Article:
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I just had my first cup of nettle tea a few days ago.  Pretty good, although part of it is knowing that, like most wild plants, there’s all kinds of good stuff in it including perhaps the ability to counter nuclear fallout.  Thanks to friend Lara at Nettledale Farm for the concoction.  She will dry enough to last much of the year, not only in tea but in soups and other cooking.  Nettles (like the chorus of the Pacific chorus frog) are coming out in great numbers now. 

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While at Nettledale Farm today, I observed the combustion of John’s enormous burn pile.  Unlike Dubya’s seemingly endless Crawford, Texas ranch-brush that required burning, John’s pile had a purpose: to burn out a ginormous maple stump. 

Starting a fire, while child’s play in the summer, is pretty hard this time of year; it’s like lighting a wet sponge on file.  He used a propane Tiger Torch to get some dry wood burning and, after several hours and many dry wood refills, the saturated stump wood released its water and began to burn.  One side of the stump was definitely on fire but, with a 15′ circumference, we’ll have to see over the next day or two whether the fire travels throughout the stump and its roots.

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Last Saturday we all trekked out into Ganges to observe the super moon.  Like the Super Bowl, the hype did not live up to the actual show but it was still interesting.  Our new belief system requires that we plant root crops like carrots, beets and turnips at times like this but that stuff will have to wait another 29 days because the ground we’re using for those crops is still saturated.  In any case,  I might find a different belief system before then, especially if the rain stops.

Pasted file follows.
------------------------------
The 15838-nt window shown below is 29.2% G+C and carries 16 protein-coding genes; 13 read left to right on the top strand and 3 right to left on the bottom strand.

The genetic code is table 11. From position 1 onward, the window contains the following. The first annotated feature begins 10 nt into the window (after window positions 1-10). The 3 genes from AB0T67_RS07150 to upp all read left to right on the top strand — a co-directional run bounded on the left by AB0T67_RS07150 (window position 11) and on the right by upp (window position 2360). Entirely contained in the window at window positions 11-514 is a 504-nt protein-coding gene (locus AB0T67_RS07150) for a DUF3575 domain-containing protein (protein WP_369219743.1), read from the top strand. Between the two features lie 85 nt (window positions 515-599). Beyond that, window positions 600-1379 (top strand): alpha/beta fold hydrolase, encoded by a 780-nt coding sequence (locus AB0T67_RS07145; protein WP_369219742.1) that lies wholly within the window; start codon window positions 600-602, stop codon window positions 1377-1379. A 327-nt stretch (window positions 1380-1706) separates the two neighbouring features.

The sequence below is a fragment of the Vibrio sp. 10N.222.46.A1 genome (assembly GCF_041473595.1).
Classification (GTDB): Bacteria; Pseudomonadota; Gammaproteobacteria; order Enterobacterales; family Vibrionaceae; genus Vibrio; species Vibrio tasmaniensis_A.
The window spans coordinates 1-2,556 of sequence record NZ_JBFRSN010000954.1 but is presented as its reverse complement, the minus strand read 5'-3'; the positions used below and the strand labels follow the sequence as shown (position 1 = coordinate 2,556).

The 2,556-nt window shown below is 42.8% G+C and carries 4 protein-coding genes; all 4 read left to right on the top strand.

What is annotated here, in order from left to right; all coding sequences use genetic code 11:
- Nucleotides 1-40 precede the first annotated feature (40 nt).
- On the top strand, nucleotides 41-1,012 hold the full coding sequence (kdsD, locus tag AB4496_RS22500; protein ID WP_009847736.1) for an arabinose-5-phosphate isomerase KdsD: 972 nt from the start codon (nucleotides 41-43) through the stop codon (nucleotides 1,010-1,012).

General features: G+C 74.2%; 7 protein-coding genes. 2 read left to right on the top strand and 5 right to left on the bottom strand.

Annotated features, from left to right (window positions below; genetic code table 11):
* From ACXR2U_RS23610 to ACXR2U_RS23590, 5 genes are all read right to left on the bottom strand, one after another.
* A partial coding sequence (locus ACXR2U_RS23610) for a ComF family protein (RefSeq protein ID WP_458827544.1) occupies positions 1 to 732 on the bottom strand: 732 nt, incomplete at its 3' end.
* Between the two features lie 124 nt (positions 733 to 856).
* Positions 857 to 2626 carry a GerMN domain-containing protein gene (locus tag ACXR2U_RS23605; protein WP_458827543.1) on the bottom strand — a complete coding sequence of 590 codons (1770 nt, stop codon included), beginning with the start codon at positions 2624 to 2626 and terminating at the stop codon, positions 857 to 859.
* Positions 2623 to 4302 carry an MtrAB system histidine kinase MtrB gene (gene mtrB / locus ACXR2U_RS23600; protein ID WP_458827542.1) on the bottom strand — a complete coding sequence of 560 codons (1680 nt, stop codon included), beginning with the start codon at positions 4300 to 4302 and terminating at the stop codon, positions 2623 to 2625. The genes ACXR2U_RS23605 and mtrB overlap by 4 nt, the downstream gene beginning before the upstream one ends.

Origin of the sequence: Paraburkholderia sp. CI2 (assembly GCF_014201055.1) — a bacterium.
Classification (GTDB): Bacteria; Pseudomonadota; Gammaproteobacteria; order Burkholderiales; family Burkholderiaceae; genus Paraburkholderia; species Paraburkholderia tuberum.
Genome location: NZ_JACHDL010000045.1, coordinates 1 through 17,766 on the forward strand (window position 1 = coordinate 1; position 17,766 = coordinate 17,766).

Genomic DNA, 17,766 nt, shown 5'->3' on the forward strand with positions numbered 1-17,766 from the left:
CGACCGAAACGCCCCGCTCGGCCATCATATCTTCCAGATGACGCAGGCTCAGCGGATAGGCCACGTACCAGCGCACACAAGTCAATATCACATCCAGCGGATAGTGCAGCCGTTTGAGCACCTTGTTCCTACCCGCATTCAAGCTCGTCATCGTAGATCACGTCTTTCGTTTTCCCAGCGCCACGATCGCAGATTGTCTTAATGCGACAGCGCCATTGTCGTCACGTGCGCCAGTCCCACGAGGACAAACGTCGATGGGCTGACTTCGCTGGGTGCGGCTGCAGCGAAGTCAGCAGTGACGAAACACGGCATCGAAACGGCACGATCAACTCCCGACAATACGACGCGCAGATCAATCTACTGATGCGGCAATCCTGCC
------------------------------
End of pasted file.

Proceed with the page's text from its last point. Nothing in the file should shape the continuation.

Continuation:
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It was sunny…yes SUNNY all day today but,  generally, it’s been pretty darn wet around here recently, even unseasonably so.  It’s been so wet, in fact, that the large high tunnel project, for which materials have been sitting around for three weeks in frantic anticipation, had been on hold for fear of all the trampling of wet soil that would have to be done.

But no longer.  The job has to get done, compacted soil be damned.  We need to plant tomatoes in about a month but, before that, the soil has to stop getting rained on so  that I can till it a few times to kill the grass that’s been living there for years.  I started the project yesterday and have made good progress, considering it hasn’t been the only thing going on at the farm (for example, I planted a hundred foot bed of salad greens, radishes, turnips, arugula and spinach, 15-25′ of each).

The new high tunnel will be a close likeness of the transplant tunnel I already built (and which is now nearly full of tiny plants), using the same basic supplies and procedure, only this time I plan to do it a little better.  I’ve figured out how to get the anchor posts to line up a lot more uniformly and have taken into account the gentle slope towards Mt Belcher.  Because this tunnel’s length will be much greater than twice its width, I’ll be using roll-up sides instead of having removable ends.  This adds quite a bit of  expense in that, to make it fancy-shmancy I’ll be using aluminum channel and wiggle wire at the top of the roll-up to fix the polyethylene to the PVC hoops.  The roll-up gear boxes are not cheap either.  None of the supplies are.  Unless you compare it to the alternatives I costed, in which case it becomes cheap again.

So far all I’ve done is pound in the anchor posts on one side and half of the other.  Mind you, I would have gotten further yesterday had it not been for the trenching I did along 40′ because of a small hill.  And only after doing that did I realize that I could probably skip that step, at least initially, and wait until the polyethylene is almost ready to be installed before I have to take into account terrain undulations. 

My goal is to have this project done in 3 weeks.  If it were the only thing going on, I’d say two.  But we’re moving to a swank new rental – with no lower neighbours! – on Tuesday.  We’re receiving a bunch of strawberry starts which need to be planted at about the same time.  And many hundreds of potatoes and a small number of peas need to be planted soon too.  Plus I need to build another chicken coop for some new ‘special’ birds the kids are getting.  Plus, plus, plus. 

Ah well, all in good fun.